X insisted that Corporate Income Tax Law Section 132 is not concrete, and gives comprehensive, general and blank powers to a head of Tax Office, and therefore, is void in violation of Constitution Section 84.h

Court Judgment:

Sapporo High Court
Appeal Rejected (Appealed to the Supreme Court)

ghIn general, although it is desirable that law sentences should be legislated concretely, specifically and unambiguously, it is extremely difficult to prepare such sentences that can cope with complicated, diverse and drastically changing economic events, therefore, it is unavoidable that the Corporate Income Tax Law was legislated as it is. This is not in violation of Constitution Section 84, which declares so called gNo Tax without Law Principleh and stipulates that the tax can be imposed or demolished only by a law and that taxpayer, tax base and procedures to pay tax needs to be based on a law.hh

X appealed to the Supreme Court, but the Supreme Court judged as follows and Xfs appeal was rejected.

In light of the intent and purpose of Corporate Income Tax Law Section 132, it can be interpreted that this law sentence gives a Head of Tax Office a power to deny closely held corporationfs acts or calculations in accordance with an objective and reasonable standard as the High Court judged,. Therefore, Xfs
Utilization of Excess Limit of FTC for a third party (added 11/05/2011)
 Foreign Tax Credit is a tool to eliminate international double taxation among countries. However, there is a limit to the credit amount.

Summary of Facts:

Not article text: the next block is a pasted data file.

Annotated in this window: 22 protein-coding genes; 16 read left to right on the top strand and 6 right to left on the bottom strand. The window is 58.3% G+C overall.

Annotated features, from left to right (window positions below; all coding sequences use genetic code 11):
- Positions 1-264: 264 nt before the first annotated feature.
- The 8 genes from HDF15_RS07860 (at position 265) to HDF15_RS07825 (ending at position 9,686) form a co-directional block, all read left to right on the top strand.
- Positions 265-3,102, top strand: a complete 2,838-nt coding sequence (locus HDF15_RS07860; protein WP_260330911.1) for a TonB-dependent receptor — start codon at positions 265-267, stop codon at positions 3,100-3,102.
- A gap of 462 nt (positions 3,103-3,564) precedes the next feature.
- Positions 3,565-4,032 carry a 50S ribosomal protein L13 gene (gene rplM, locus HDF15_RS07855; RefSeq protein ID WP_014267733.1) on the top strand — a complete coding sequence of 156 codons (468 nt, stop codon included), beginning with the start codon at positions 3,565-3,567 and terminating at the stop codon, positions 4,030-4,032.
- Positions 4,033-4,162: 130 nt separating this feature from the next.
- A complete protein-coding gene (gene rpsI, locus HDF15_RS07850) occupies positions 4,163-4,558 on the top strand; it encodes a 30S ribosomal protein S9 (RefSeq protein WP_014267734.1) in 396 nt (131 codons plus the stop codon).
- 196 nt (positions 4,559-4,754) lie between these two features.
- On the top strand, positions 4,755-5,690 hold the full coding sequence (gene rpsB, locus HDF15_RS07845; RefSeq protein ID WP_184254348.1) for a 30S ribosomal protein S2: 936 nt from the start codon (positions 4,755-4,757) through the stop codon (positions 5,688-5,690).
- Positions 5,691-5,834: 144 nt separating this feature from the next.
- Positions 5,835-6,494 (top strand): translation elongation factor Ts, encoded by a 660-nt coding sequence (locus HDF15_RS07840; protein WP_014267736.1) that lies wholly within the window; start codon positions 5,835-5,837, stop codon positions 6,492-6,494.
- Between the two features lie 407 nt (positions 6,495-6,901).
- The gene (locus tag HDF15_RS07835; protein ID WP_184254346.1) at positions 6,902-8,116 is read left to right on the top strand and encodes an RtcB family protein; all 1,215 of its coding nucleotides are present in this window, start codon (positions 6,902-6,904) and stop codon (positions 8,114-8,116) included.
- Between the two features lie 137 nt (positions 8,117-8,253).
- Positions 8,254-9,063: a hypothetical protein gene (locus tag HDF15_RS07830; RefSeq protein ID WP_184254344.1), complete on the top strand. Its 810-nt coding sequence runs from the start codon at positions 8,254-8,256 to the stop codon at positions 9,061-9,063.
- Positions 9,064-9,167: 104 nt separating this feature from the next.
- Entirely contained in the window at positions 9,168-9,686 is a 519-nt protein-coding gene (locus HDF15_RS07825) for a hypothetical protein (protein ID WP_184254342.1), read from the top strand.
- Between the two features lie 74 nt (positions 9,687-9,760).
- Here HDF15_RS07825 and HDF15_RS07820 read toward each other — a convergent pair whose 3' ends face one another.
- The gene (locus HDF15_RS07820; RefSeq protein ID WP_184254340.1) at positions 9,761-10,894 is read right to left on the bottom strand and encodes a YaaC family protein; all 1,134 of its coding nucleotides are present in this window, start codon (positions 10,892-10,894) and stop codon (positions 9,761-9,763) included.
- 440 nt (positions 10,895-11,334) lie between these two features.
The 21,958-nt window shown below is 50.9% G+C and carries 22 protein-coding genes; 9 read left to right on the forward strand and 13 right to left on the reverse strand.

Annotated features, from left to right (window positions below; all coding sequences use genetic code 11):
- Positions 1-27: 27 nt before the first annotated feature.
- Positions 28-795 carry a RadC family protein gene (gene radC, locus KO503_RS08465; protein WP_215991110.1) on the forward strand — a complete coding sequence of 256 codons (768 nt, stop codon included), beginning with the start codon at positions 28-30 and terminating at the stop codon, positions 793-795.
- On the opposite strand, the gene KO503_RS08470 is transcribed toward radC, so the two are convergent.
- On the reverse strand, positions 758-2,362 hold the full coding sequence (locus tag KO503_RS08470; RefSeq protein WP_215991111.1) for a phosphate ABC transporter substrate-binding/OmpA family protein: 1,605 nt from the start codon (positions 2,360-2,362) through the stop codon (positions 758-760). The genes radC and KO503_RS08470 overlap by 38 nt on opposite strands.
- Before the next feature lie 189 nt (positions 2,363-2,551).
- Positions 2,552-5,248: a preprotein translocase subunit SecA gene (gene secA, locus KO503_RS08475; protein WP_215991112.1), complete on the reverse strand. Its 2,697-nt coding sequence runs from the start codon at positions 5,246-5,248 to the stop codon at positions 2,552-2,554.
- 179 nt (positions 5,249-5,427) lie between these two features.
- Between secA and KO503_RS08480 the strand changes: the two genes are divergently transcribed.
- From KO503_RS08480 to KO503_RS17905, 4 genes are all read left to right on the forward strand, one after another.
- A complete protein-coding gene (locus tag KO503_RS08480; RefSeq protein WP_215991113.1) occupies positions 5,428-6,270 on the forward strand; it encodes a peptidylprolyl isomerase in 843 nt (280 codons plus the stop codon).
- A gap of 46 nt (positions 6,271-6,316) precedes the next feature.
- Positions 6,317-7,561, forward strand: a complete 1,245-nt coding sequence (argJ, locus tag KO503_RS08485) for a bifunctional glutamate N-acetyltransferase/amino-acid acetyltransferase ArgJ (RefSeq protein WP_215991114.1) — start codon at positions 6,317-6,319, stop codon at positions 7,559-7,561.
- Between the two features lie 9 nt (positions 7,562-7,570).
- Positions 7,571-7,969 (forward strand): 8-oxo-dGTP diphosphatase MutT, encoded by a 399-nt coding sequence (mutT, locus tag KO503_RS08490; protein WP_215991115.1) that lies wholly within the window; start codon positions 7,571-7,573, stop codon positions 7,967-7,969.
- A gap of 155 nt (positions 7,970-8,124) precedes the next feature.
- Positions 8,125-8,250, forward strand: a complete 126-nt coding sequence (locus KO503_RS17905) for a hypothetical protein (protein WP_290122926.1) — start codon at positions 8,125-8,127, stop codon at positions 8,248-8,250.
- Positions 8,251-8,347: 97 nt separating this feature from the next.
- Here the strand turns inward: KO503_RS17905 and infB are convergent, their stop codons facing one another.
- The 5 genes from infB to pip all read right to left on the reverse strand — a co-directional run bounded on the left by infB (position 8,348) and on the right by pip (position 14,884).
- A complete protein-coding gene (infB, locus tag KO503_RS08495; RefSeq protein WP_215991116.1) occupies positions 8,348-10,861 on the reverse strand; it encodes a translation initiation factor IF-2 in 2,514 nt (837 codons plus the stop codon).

X KK is a banking corporation and paid foreign taxes, but the total amount of the foreign tax was less than the limit amount (gExcess Limith). In order to utilize the Excess Limit and to make profit, X entered into a series of complicated agreements with a third party. X claimed foreign tax credit, but the Head of the Tax Office in charge Y denied the transaction, and X initiated legal actions. The first court and the appeal court admitted Xfs position, and Y appealed to the Supreme Court.

Court Judgment:

Supreme Court
Appeal rejected.

The high court accepted Xfs position as follows:
(a) The economic benefit of X from these transactions is to make a profit by using the Excess Limit of the Foreign Tax Credit. It cannot be judged that these transactions are sham acts because the legal relations chosen by the parties based on such economic purpose are not the real legal relations.
(b) It can be understood that X, as one of the business of a financial institution, by using Xfs Excess Limit of foreign tax credit, tried to provide lower cost financing and entered into transactions to receive remuneration, and it cannot be judged that these are unnatural transactions without a business purpose. Therefore, it cannot be said that these transactions are abuse of foreign tax credit system.

However, the Supreme Court cannot agree with these judgments because of the following reasons.
(1) Foreign tax credit system stipulated under Corporate Income Tax Law Section 69 is a system to deduct a foreign tax with certain limit from Japanese Corporate Income Tax when a domestic corporation pays foreign tax. This is in order to eliminate international double taxation from profit, and based on a government policy goal to provide tax neutrality to business activities.
(2) However, these transactions in total can be summarized that, foreign tax that should have been burdened by a foreign corporation was assumed by a Japanese bank X with a fee, and the burden was avoided by reducing the corporate income tax that should have been paid in Japan through the use of Xfs Excess Limit of the foreign income tax, and to make a profit ultimately. This means to avoid tax by using Japanese foreign tax credit system in a way that deviates largely from original intent and purpose. This is the same as to make a profit at Japan and Japanese taxpayersf expenses. To treat the foreign tax derived from these transactions eligible for foreign tax credit under Corporate Income Tax Section 69 is an abuse of foreign tax credit system and cannot be accepted because this severely harms the equity of tax burden.